Popular music would sound way different in a world without Vernon, Alabama native Dan Penn. During the heydays of both Rick Hall's FAME Studio in Muscle Shoals and Chips Moman's American Studios in Memphis, Penn wrote or co-wrote some all-time classic R&B and soul hits. His work as a songwriter includes Aretha Franklin's "Do Right Woman, Do Right Man," The Box Tops' "Cry Like a Baby," James and Bobby Purify's "I'm Your Puppet," James Carr's "The Dark End of the Street" and Percy Sledge's "Rainbow Road," just to name a few.
To further grasp Penn's place in history, note that he collaborated at some point with seemingly everyone involved in Muscle Shoals and Memphis back then-- namely Jerry Wexler, Donnie Fritts, Spooner Oldham, Alex Chilton and Wayne Carson.
Penn's still at it in 2020, splitting time between Muscle Shoals and Nashville while prepping for the Aug. 28 release of what he calls "the best album I've made in my estimation," Living on Mercy (Last Music Co.).
His first solo album in 26 years compiles older, unreleased songs with fresher material from a regional legend who never kicked the songwriting habit. Examples of songs just now seeing the light of day include a title track which, per Penn's description, reminds us of the slight, secular differences between gospel and soul music.
"That's what we're all doing," Penn says. "It ain't just me, it's everybody living on mercy. That's all we got. We couldn't make it on our own, but we do have God's mercy. You take that away I couldn't breathe. We may not think about it much, but this song asks you to think about it."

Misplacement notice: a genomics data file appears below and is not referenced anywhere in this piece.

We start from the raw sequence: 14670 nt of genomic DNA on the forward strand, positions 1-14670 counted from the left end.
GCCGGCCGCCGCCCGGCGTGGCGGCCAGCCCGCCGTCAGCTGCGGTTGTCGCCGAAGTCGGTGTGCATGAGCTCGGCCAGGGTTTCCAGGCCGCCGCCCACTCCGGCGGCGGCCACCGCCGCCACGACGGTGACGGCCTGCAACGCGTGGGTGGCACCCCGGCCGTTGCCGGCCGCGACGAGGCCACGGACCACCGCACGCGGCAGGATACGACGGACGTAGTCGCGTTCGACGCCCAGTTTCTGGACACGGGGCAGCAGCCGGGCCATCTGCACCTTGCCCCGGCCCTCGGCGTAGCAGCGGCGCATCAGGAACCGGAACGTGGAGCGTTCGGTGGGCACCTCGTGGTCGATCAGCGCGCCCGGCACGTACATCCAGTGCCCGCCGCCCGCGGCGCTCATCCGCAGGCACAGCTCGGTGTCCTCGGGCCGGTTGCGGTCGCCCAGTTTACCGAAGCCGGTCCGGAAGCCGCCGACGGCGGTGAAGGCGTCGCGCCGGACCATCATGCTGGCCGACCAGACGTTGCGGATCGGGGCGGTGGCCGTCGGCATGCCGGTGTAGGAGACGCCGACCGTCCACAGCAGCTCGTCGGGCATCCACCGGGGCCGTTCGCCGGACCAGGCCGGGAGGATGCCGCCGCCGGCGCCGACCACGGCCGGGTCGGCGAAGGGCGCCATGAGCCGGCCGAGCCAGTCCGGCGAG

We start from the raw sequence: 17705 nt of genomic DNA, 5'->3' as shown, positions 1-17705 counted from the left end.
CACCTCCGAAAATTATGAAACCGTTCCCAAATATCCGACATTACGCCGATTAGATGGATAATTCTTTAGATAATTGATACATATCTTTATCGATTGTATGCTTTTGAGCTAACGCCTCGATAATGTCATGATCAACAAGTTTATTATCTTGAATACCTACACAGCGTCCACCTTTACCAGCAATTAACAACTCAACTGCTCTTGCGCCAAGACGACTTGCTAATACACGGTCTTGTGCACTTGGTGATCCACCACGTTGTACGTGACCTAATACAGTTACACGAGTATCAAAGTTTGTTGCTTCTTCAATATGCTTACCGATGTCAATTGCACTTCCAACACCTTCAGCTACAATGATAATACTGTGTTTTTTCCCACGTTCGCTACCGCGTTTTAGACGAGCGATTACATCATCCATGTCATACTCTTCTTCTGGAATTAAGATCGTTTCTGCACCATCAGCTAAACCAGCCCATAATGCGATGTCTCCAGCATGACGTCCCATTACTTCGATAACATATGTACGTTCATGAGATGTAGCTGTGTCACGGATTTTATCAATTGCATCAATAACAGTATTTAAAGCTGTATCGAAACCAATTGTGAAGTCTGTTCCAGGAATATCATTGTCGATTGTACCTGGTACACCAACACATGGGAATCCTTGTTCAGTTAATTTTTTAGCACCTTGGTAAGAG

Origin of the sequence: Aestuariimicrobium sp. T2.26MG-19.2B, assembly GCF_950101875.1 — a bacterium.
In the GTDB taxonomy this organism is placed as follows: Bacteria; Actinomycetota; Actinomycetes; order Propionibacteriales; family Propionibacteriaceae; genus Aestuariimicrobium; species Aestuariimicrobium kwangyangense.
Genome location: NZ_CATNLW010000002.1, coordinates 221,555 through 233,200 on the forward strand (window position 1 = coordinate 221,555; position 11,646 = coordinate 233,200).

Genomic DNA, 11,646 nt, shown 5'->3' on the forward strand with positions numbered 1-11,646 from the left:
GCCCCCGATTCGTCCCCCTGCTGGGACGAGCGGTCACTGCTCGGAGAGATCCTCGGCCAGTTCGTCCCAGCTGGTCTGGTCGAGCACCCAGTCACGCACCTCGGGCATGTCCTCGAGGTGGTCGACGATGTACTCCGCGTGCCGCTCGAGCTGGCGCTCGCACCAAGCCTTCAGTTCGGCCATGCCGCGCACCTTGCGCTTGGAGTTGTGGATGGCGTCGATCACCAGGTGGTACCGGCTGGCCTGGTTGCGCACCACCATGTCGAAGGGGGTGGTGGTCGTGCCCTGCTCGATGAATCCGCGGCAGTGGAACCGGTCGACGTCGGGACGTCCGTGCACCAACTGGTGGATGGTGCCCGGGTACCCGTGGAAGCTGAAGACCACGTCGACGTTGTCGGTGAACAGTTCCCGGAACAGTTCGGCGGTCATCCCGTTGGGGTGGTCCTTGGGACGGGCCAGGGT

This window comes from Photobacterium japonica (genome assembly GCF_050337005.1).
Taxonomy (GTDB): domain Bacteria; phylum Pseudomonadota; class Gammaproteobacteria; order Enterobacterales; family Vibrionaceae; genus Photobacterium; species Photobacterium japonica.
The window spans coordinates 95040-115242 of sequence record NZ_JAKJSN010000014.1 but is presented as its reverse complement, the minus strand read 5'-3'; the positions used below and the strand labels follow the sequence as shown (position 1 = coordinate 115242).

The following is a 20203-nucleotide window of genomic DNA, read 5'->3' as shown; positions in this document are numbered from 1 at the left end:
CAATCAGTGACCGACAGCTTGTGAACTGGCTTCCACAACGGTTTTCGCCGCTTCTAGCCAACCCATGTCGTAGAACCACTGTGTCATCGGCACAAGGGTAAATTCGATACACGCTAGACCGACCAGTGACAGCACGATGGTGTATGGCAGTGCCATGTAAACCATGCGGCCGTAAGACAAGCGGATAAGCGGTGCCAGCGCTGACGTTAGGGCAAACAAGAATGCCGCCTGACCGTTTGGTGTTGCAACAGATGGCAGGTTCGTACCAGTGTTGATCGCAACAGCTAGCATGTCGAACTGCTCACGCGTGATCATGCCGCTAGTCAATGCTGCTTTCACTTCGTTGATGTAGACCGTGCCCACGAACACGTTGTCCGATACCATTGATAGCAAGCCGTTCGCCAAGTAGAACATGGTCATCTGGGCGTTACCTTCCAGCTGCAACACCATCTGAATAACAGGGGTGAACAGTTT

Penn co-wrote "Living on Mercy" with Carson, the writer of everything from The Box Tops' "The Letter" (which was produced by Penn) to such country hits as Willie Nelson's "Always on My Mind" and Gary Stewart's "She's Actin' Single (I'm Drinkin' Doubles)."
"Over in Springdale, Arkansas, I was working around with the Cate Brothers," Penn says of the song's origin. "We was thinking about cutting a record with them. (Carson and I) wrote two or three songs out in the car, and they demoed them for us. Then it all just went away. I can't remember just why it fell through the hole. I didn't cut them, but I had demos of the songs. That was 15 years ago."
Carson passed away in 2015, making the title track's overdue release a tribute to one of Penn's greatest friends and business associates.
Other collaborators on the album include "What It Takes to Be True" co-writer Buzz Cason, a member of Nashville's first rock 'n' roll band and a living country and rockabilly legend.
"Back when I was still in my hometown of Vernon, Alabama, I had a hit with Conway Twitty," Penn says. "Way on back there before he went country, he had a hit with 'Is a Blue Bird Blue." I wrote that song.
"I used to hang out at this all-night cafe, Rodger's Cafe" Penn continues. "A lot of times it'd just be and Ms. Rodgers in there, playing the jukebox and eating a hamburger. Well, this brand new Chevrolet pulled up to the gas pumps pulling a trailer, and I immediately said, 'That's a band.' They came in and ordered food, and I see them sitting over there. Finally, I got up the nerve to go over there and introduce myself. Well Buzz, he's the first one who stood up and said, 'I'm Buzz Cason. We're the Casuals. We just backed Brenda Lee last night in Columbus. I said, 'Okay, I'm Dan Penn. I wrote 'Blue Bird Blue.'' They all left, and Buzz tells the story that they get up the road and he turns to the other guys and he says, 'That dern fool thinks he wrote 'Blue Bird Blue!' You know how it is. Out there in the country, you don't expect anybody to have a hit."